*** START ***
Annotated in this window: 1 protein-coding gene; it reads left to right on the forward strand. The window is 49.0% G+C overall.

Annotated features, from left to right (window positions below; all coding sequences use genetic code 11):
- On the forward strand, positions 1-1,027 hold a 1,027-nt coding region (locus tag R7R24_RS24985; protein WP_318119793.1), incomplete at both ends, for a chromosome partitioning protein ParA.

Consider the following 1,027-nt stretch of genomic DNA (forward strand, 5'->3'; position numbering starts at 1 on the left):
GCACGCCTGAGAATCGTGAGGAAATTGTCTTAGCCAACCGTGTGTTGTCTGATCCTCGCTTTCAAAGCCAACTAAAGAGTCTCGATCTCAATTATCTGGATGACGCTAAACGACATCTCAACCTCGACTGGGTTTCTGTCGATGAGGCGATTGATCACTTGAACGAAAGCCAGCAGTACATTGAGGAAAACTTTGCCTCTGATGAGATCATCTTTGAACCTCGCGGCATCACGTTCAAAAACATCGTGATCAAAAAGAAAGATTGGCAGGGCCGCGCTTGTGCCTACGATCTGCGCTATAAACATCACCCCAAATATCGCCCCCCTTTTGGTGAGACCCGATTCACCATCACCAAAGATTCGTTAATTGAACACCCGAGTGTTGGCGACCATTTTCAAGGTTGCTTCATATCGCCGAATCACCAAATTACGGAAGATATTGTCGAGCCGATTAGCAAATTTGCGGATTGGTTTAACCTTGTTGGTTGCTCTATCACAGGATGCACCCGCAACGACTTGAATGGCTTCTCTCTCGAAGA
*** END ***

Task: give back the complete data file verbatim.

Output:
Annotated in this window: 1 protein-coding gene; it reads left to right on the forward strand. The window is 49.0% G+C overall.

Annotated features, from left to right (window positions below; all coding sequences use genetic code 11):
- On the forward strand, positions 1-1,027 hold a 1,027-nt coding region (locus tag R7R24_RS24985; protein WP_318119793.1), incomplete at both ends, for a chromosome partitioning protein ParA.

Consider the following 1,027-nt stretch of genomic DNA (forward strand, 5'->3'; position numbering starts at 1 on the left):
GCACGCCTGAGAATCGTGAGGAAATTGTCTTAGCCAACCGTGTGTTGTCTGATCCTCGCTTTCAAAGCCAACTAAAGAGTCTCGATCTCAATTATCTGGATGACGCTAAACGACATCTCAACCTCGACTGGGTTTCTGTCGATGAGGCGATTGATCACTTGAACGAAAGCCAGCAGTACATTGAGGAAAACTTTGCCTCTGATGAGATCATCTTTGAACCTCGCGGCATCACGTTCAAAAACATCGTGATCAAAAAGAAAGATTGGCAGGGCCGCGCTTGTGCCTACGATCTGCGCTATAAACATCACCCCAAATATCGCCCCCCTTTTGGTGAGACCCGATTCACCATCACCAAAGATTCGTTAATTGAACACCCGAGTGTTGGCGACCATTTTCAAGGTTGCTTCATATCGCCGAATCACCAAATTACGGAAGATATTGTCGAGCCGATTAGCAAATTTGCGGATTGGTTTAACCTTGTTGGTTGCTCTATCACAGGATGCACCCGCAACGACTTGAATGGCTTCTCTCTCGAAGA